2Corinthians 16 - In the Flesh
In the Flesh
Now I, Paul, myself urge you by the meekness and gentleness of Christ—I who am meek when face to face with you, but bold toward you when absent! I ask that when I am present I need not be bold with the confidence with which I propose to be courageous against some, who regard us as if we walked according to the flesh. For though we walk in the flesh, we do not war according to the flesh, for the weapons of our warfare are not of the flesh, but divinely powerful for the destruction of fortresses. (2Corinthians 10:1-4)
Have you ever heard or used the idiomatic expression, “in the flesh”? It is an expression used to indicate a very real presence physically. It indicates something immediately at hand—not artificial, illusory, or ephemeral. In writing to the Christians in Corinth, Paul uses the phrase, “in the flesh,” to contrast something spiritual. He does not mean that things spiritual are not real, but that things fleshly are at hand—subject to recognition through physical senses. He, through both of his letters to Corinth, has to remind these Christians of that distinction. This causes some to deny Paul’s service and apostleship.
Some in Corinth had not corrected the things which were amiss and were still after the “scalp” of the apostle. Especially in Second Corinthians, he informs them that he is ready. The fight is on. However, he would not be fighting with physical weapons. His enemies assumed that he would walk and fight according to the flesh (2Corinthians 10:2). They understood these tactics—they used them. He informs them that he is not motivated by fleshly feelings and would not walk in that manner. Does this mean that Paul is not a real, flesh and blood human?
Paul, In the Flesh
Paul was in the flesh—very much so (2Corinthians 10:3). He even suffered a thorn in the flesh (2Corinthians 12:7‐9). He suffered in the flesh (2Corinthians 11:24‐28). “In” the flesh, as used here, refers to being in the body, alive.
Although Paul was in the flesh, he did not walk according to the flesh (2Corinthians 10:2). He did not war according to the flesh (2Corinthians 10:3). Walking “according” to the flesh refers to being motivated by fleshly desires. It is doing what one feels like doing.
Jesus, In the Flesh
Deity came in the flesh—Immanuel, God with us, who is called “Jesus” (Matthew 1:21-23). “And the Word became flesh, and dwelt among us, and we saw His glory, glory as of the only begotten from the Father, full of grace and truth” (John 1:14). “Have this attitude in yourselves which was also in Christ Jesus, who, although He existed in the form of God, did not regard equality with God a thing to be grasped, but emptied Himself, taking the form of a bond-servant, and being made in the likeness of men” (Philippians 2:5-7). However, just because Jesus was “in” the flesh, did He walk “according to the flesh?
Jesus did not walk according to the flesh. “Being found in appearance as a man, He humbled Himself by becoming obedient to the point of death, even death on a cross” (Philippians 2:8). “Christ also suffered for you, leaving you an example for you to follow in His steps, WHO COMMITTED NO SIN, NOR WAS ANY DECEIT FOUND IN HIS MOUTH; and while being reviled, He did not revile in return; while suffering, He uttered no threats, but kept entrusting Himself to Him who judges righteously” (1Peter 2:21-23). He did not do the will of the flesh: “As I hear, I judge; and My judgment is just, because I do not seek My own will, but the will of Him who sent Me” (John 5:30).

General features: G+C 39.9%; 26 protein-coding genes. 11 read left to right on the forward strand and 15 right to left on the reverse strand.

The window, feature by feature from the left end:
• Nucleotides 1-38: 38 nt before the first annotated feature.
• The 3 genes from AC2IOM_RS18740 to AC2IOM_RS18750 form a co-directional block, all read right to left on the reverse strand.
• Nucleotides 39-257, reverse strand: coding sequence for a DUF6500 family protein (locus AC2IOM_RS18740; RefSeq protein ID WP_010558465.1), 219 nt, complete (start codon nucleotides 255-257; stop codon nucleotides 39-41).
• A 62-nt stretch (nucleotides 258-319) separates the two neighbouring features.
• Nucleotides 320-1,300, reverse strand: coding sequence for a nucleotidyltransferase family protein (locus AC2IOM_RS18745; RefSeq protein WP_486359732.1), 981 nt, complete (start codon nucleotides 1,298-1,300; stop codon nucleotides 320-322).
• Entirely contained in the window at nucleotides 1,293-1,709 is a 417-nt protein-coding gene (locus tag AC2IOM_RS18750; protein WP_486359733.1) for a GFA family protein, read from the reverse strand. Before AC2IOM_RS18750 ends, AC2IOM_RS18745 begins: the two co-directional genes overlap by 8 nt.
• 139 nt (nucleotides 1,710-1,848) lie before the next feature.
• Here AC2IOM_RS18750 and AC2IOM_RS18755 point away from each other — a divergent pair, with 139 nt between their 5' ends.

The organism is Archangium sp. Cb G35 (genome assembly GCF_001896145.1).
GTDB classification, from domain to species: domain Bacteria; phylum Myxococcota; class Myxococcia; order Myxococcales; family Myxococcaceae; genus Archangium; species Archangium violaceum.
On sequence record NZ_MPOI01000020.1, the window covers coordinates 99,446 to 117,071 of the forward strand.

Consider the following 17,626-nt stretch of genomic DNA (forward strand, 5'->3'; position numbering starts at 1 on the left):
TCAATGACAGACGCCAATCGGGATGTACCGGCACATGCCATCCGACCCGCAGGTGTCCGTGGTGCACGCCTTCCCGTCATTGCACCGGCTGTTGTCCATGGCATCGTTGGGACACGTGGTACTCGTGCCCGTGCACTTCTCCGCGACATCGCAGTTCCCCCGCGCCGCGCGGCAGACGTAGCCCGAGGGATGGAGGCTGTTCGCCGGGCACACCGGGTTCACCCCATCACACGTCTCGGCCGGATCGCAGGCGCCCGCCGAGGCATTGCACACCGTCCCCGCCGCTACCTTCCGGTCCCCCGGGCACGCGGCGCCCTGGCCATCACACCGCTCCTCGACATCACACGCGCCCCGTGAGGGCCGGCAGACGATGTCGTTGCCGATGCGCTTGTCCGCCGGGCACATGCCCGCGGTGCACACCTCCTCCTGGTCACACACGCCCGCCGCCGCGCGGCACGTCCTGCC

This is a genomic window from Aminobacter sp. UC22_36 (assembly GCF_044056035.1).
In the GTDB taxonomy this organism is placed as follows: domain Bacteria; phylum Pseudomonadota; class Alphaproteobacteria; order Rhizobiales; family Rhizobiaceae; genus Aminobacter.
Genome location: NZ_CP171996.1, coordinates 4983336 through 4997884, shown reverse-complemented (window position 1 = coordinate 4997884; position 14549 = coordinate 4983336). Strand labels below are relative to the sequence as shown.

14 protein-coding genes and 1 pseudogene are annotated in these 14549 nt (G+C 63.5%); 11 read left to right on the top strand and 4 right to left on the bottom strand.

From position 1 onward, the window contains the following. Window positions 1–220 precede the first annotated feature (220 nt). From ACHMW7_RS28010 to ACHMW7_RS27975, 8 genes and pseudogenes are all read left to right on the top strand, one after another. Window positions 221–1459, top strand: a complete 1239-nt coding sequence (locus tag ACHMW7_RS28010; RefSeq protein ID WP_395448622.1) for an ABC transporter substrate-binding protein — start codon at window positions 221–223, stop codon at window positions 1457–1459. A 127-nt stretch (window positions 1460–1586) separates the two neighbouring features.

Apostles, In the Flesh
Other men sent by the Lord, were apostles “in” the flesh. Jesus made reference to this in a prayer: “I am no longer in the world; and yet they themselves are in the world, and I come to You. Holy Father, keep them in Your name, the name which You have given Me, that they may be one even as We are” (John 17:16). They were “in the world”—they were human beings. They did not walk according to the flesh. Jesus also referenced this in His prayer: “I have given them Your word; and the world has hated them, because they are not of the world, even as I am not of the world. I do not ask You to take them out of the world, but to keep them from the evil one. They are not of the world, even as I am not of the world” (John 17:14-16). They were chosen by the Lord “out of the world” (John 15:19).
Christians, In the Flesh
Christians are “in” the flesh, that is the way all men, created by God, are found (Genesis 2:7). As long as man lives, he is in the flesh—the spiritual portion of man is different (Ecclesiastes 12:7).
Although Christians are in the flesh and have that physical component, they are not to walk according to the flesh, based on those desires (Romans 8:1-2; Romans 8:5‐13; 2Peter 2:10; Romans 7:18). Christians are not to even make provision for the flesh (Romans 13:14).
In the Flesh—Not According to the Flesh
The concept is easy to illustrate: there is a pretty woman and my flesh tells me that I should take her and commit adultery. “That is good,” says my flesh. No matter that the Spirit says: “Thou shalt not commit adultery.” To commit adultery is walking according to the flesh. There is the desired object. My flesh says, “I like it. Get it. Steal it. Take it.” It matters not that the Spirit says that thou shall not covet and thou shall not steal. That is walking according to the flesh. Here is a religion that really appeals to me. My flesh likes it. It excites me. It sounds good. It feels good. Take it! It makes no difference what God’s word says. That is walking according to the flesh.
Since we are “in” the flesh and constantly feel its tugging, let us be careful to walk not “according” to the flesh. The flesh is selfish and does not tell us that which is best.